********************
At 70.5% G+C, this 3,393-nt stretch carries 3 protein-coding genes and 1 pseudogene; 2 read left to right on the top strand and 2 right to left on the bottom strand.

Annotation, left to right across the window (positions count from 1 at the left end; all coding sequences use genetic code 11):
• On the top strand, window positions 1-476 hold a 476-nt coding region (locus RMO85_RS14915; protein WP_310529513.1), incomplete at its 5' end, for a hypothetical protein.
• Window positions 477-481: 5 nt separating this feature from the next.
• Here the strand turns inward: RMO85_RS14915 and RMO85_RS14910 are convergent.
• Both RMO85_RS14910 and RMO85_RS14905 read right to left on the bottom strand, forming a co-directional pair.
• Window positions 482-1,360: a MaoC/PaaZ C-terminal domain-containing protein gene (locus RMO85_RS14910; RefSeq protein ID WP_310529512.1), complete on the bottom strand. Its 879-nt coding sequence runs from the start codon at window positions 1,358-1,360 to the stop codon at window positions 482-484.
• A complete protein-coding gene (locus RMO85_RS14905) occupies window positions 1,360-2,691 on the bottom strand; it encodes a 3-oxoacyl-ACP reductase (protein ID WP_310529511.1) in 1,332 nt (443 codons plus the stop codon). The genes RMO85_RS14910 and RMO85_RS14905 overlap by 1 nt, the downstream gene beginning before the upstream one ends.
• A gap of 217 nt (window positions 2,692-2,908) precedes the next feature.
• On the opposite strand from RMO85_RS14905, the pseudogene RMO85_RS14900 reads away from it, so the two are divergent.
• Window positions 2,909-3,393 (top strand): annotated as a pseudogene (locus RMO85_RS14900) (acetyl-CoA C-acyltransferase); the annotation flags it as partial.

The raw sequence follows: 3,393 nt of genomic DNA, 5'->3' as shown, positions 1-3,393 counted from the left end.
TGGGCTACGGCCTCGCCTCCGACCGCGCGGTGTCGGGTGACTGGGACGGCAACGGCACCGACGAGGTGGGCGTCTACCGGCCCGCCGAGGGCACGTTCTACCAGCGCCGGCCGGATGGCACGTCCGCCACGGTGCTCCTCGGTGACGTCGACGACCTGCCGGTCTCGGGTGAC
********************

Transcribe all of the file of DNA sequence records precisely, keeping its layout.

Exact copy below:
At 70.5% G+C, this 3,393-nt stretch carries 3 protein-coding genes and 1 pseudogene; 2 read left to right on the top strand and 2 right to left on the bottom strand.

Annotation, left to right across the window (positions count from 1 at the left end; all coding sequences use genetic code 11):
• On the top strand, window positions 1-476 hold a 476-nt coding region (locus RMO85_RS14915; protein WP_310529513.1), incomplete at its 5' end, for a hypothetical protein.
• Window positions 477-481: 5 nt separating this feature from the next.
• Here the strand turns inward: RMO85_RS14915 and RMO85_RS14910 are convergent.
• Both RMO85_RS14910 and RMO85_RS14905 read right to left on the bottom strand, forming a co-directional pair.
• Window positions 482-1,360: a MaoC/PaaZ C-terminal domain-containing protein gene (locus RMO85_RS14910; RefSeq protein ID WP_310529512.1), complete on the bottom strand. Its 879-nt coding sequence runs from the start codon at window positions 1,358-1,360 to the stop codon at window positions 482-484.
• A complete protein-coding gene (locus RMO85_RS14905) occupies window positions 1,360-2,691 on the bottom strand; it encodes a 3-oxoacyl-ACP reductase (protein ID WP_310529511.1) in 1,332 nt (443 codons plus the stop codon). The genes RMO85_RS14910 and RMO85_RS14905 overlap by 1 nt, the downstream gene beginning before the upstream one ends.
• A gap of 217 nt (window positions 2,692-2,908) precedes the next feature.
• On the opposite strand from RMO85_RS14905, the pseudogene RMO85_RS14900 reads away from it, so the two are divergent.
• Window positions 2,909-3,393 (top strand): annotated as a pseudogene (locus RMO85_RS14900) (acetyl-CoA C-acyltransferase); the annotation flags it as partial.

The raw sequence follows: 3,393 nt of genomic DNA, 5'->3' as shown, positions 1-3,393 counted from the left end.
TGGGCTACGGCCTCGCCTCCGACCGCGCGGTGTCGGGTGACTGGGACGGCAACGGCACCGACGAGGTGGGCGTCTACCGGCCCGCCGAGGGCACGTTCTACCAGCGCCGGCCGGATGGCACGTCCGCCACGGTGCTCCTCGGTGACGTCGACGACCTGCCGGTCTCGGGTGAC